In this spider, we added code to notice links to the subsequent page and follow them until no more pages are found.

Using Scrapy Shell

Scrapy Shell is an interactive shell where you can try and debug your scraping code very quickly without running the spider. It’s a great feature Scrapy provides to avoid unnecessary bugs in your spider. Here’s how you can use it:

scrapy shell 'http://quotes.toscrape.com'

After running this command, Scrapy fetches the page and allows you to test it interactively. For example:

In [1]: response.css('title')
Out[1]: [<Selector xpath='descendant-or-self::title' data='<title>Quotes to Scrape</title>'>]

Using Scrapy with BeautifulSoup

BeautifulSoup is another Python library used for web scraping purposes to pull the data out of HTML and XML files. We can use BeautifulSoup with Scrapy to enhance selecting data from a webpage.

import scrapy
from bs4 import BeautifulSoup

class QuotesSpider(scrapy.Spider):
    name = "quotes"
    start_urls = [
        'http://quotes.toscrape.com/page/1/',
    ]
    
    def parse(self, response):
        soup = BeautifulSoup(response.text, 'lxml')
        for quote in soup.find_all('div', class_='quote'):
            yield {
                'text': quote.find('span', class_='text').text,
                'author': quote.find('small', class_='author').text,
            }
        next_page = soup.find('li', class_='next')
        if next_page is not None:
            next_page = next_page.find('a')['href']
            yield response.follow(next_page, self.parse)

In our spider, we use BeautifulSoup to parse the HTML content of the page more conveniently.

By now, you should have immersed yourself into the world of Scrapy and its extensive capabilities for web scraping. Happy data hunting!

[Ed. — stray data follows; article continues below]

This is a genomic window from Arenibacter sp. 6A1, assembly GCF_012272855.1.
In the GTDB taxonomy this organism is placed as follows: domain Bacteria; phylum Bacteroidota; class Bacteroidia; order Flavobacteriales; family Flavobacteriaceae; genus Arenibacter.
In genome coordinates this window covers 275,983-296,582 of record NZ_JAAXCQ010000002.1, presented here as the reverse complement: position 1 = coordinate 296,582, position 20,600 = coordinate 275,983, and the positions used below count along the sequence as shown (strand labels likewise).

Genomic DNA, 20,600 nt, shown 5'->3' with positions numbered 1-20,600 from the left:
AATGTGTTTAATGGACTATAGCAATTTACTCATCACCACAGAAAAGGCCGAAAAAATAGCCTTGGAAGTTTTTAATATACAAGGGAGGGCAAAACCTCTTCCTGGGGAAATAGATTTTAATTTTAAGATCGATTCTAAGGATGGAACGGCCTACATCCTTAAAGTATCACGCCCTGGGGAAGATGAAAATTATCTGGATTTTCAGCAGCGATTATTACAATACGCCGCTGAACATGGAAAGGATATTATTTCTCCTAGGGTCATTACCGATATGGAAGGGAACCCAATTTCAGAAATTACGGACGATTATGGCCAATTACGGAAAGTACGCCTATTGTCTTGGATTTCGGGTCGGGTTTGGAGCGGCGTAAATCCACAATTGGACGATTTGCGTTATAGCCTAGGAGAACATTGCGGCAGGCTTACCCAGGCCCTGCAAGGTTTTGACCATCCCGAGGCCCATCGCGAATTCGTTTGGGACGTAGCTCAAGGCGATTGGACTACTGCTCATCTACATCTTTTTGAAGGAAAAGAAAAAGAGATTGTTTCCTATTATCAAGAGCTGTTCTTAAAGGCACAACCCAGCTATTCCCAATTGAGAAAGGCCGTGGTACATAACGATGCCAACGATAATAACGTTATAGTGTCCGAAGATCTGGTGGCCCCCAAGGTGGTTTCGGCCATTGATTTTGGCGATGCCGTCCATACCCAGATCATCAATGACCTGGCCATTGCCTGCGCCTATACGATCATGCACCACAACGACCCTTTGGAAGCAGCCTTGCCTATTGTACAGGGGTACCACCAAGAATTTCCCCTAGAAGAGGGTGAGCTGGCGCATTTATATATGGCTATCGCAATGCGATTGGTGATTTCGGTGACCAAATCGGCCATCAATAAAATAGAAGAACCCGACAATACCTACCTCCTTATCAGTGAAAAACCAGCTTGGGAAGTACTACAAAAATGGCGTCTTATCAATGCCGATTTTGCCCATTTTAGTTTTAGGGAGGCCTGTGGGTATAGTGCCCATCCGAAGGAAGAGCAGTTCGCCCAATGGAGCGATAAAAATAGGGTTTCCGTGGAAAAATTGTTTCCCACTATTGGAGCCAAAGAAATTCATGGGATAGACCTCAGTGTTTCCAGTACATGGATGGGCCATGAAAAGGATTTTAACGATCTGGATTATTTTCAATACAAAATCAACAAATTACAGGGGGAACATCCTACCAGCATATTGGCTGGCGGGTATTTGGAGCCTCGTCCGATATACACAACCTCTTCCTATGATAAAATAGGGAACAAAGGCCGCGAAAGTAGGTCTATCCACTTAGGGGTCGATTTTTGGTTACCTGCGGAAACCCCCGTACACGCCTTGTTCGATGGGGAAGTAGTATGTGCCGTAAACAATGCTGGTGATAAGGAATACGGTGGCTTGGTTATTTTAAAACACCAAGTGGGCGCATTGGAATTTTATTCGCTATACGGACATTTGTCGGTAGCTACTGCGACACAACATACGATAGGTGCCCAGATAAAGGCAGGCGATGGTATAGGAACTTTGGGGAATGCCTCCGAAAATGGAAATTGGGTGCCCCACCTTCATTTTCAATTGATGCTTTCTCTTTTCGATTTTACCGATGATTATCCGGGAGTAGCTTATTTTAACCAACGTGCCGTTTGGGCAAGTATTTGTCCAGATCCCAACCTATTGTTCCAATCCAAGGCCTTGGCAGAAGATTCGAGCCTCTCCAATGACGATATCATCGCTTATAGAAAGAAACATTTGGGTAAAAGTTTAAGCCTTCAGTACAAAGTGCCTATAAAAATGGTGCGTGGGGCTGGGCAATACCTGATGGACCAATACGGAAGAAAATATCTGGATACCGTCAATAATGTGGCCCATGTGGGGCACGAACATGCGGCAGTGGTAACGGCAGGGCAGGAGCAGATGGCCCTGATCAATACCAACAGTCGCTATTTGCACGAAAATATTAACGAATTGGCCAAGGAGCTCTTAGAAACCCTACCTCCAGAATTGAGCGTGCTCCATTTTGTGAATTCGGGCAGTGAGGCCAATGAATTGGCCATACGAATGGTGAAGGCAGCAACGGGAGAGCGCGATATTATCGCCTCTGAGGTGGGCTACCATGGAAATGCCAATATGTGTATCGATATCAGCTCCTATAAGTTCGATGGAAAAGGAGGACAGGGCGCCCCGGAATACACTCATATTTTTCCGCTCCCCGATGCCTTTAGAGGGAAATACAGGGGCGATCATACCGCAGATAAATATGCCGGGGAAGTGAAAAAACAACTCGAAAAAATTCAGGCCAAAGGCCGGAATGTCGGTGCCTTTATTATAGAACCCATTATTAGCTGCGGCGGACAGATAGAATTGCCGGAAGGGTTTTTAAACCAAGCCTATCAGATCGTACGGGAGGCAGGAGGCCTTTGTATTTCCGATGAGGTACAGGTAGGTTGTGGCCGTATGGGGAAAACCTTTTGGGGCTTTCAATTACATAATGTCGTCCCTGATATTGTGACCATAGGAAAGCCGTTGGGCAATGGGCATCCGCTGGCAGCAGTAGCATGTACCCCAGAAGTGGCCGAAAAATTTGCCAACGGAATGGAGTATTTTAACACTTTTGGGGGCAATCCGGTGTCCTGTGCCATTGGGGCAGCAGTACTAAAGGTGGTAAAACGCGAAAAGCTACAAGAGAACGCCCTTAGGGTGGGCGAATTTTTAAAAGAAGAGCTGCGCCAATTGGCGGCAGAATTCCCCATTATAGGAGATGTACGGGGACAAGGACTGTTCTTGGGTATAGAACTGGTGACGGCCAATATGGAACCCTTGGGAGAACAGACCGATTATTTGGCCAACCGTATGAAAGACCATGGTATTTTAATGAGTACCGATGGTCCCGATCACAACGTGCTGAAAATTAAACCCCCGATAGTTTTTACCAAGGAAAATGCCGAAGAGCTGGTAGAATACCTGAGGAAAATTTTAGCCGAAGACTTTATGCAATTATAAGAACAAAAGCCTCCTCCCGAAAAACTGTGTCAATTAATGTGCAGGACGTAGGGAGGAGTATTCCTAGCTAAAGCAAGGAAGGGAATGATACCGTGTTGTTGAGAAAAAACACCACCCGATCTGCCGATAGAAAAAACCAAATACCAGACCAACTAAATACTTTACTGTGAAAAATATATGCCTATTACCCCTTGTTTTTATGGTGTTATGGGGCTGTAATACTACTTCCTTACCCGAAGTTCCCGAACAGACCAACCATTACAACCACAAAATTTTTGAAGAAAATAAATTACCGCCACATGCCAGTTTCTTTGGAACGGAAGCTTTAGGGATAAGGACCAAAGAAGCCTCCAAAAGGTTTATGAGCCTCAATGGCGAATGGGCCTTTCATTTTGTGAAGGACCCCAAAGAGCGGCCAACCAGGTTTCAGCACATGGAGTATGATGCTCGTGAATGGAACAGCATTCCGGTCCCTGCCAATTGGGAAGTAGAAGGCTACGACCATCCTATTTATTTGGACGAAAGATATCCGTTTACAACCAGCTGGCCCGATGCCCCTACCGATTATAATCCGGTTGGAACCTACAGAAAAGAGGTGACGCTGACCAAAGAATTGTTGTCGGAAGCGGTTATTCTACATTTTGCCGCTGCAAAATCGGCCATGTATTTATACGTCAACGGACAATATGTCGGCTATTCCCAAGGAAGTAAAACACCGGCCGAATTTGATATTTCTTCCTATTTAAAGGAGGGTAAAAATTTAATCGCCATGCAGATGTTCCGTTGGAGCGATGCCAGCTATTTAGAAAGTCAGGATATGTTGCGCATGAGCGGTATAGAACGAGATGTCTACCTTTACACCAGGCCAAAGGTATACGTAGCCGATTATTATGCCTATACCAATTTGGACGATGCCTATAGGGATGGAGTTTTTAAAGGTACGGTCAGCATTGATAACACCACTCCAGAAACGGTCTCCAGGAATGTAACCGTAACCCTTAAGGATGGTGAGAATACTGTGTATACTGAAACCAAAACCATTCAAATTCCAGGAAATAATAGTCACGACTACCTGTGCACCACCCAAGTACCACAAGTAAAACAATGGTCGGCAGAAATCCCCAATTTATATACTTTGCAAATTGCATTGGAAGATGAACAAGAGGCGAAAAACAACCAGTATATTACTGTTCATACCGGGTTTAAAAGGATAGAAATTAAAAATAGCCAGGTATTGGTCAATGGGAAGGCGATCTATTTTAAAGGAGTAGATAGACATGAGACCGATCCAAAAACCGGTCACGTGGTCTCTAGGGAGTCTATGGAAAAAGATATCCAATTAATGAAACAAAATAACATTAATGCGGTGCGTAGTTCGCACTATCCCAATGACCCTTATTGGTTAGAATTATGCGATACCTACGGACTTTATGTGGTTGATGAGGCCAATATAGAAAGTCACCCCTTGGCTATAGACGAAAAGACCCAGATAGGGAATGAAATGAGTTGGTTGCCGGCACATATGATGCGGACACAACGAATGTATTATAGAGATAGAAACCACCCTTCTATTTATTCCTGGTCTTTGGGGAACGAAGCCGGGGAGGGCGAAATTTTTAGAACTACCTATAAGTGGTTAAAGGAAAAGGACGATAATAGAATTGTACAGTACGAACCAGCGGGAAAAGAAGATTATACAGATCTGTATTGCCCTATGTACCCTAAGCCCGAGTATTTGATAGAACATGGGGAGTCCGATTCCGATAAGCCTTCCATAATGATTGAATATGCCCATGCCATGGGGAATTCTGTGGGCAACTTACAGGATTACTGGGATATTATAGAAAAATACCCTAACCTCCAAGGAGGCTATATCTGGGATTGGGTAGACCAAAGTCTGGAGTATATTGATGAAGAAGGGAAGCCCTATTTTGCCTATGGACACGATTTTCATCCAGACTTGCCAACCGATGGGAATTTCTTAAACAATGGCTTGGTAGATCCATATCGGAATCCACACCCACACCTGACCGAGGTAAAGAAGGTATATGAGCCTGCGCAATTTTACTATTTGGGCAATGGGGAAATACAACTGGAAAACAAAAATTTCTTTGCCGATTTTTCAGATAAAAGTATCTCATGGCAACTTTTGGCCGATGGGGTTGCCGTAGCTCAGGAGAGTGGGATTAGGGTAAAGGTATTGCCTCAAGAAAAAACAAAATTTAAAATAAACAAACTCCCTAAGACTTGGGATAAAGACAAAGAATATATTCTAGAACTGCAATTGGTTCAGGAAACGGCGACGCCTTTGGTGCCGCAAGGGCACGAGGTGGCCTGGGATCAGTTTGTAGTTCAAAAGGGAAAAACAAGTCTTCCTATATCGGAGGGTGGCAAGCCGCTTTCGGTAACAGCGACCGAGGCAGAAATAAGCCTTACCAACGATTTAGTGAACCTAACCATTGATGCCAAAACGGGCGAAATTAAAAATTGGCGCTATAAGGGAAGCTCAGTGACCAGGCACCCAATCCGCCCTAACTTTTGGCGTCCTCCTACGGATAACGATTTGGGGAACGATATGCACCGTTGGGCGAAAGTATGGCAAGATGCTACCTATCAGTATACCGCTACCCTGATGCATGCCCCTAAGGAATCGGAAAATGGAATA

Where to Go Next – Continuing Your Journey

Scrapy is just one of the versatile tools you can master with the Python programming language. There’s a vast world to explore with Python, opening innumerable opportunities in various fields like game development, data science, app development, and more.

If you’re interested in digging deeper into Python and its applications, our Python Mini-Degree could be the perfect next step for you. Our Python Mini-Degree offers a comprehensive suite of Python programming courses. Beginners will learn coding basics, algorithms, and object-oriented programming. At the same time, more experienced programmers can delve into game and app development in Python.

Our courses are designed to provide maximum convenience and flexibility. You can access the course material anytime, learn at your own pace, and reinforce what you’ve learned through interactive lessons, coding challenges, and quizzes.

Upon completion of the courses, you will be awarded a certificate. Many of our students have leveraged their newfound skills to publish games, land jobs, or even start their own businesses.

In case you’re looking for a broader selection of Python courses, feel free to explore our Python courses collection.

Conclusion

We’ve had an engaging journey into the world of Scrapy, showing you the basics and how to effectively harness its capabilities to your advantage. Such skills aren’t just useful; they’re highly demanded in today’s coding landscape. Remember, the most essential aspect of learning is to keep the experience interactive and enjoyable.

At Zenva, we strive to provide high-quality content that’s accessible anytime, from anywhere, and on any device. We look forward to joining you in your next steps. Perhaps you’re fascinated by Python’s many applications, in which case, we’d like to invite you to further your journey with our Python Mini-Degree. You can continue to develop your Python skills, diving deeper into its rich world of opportunities. Happy coding!

Did you come across any errors in this tutorial? Please let us know by completing this form and we’ll look into it!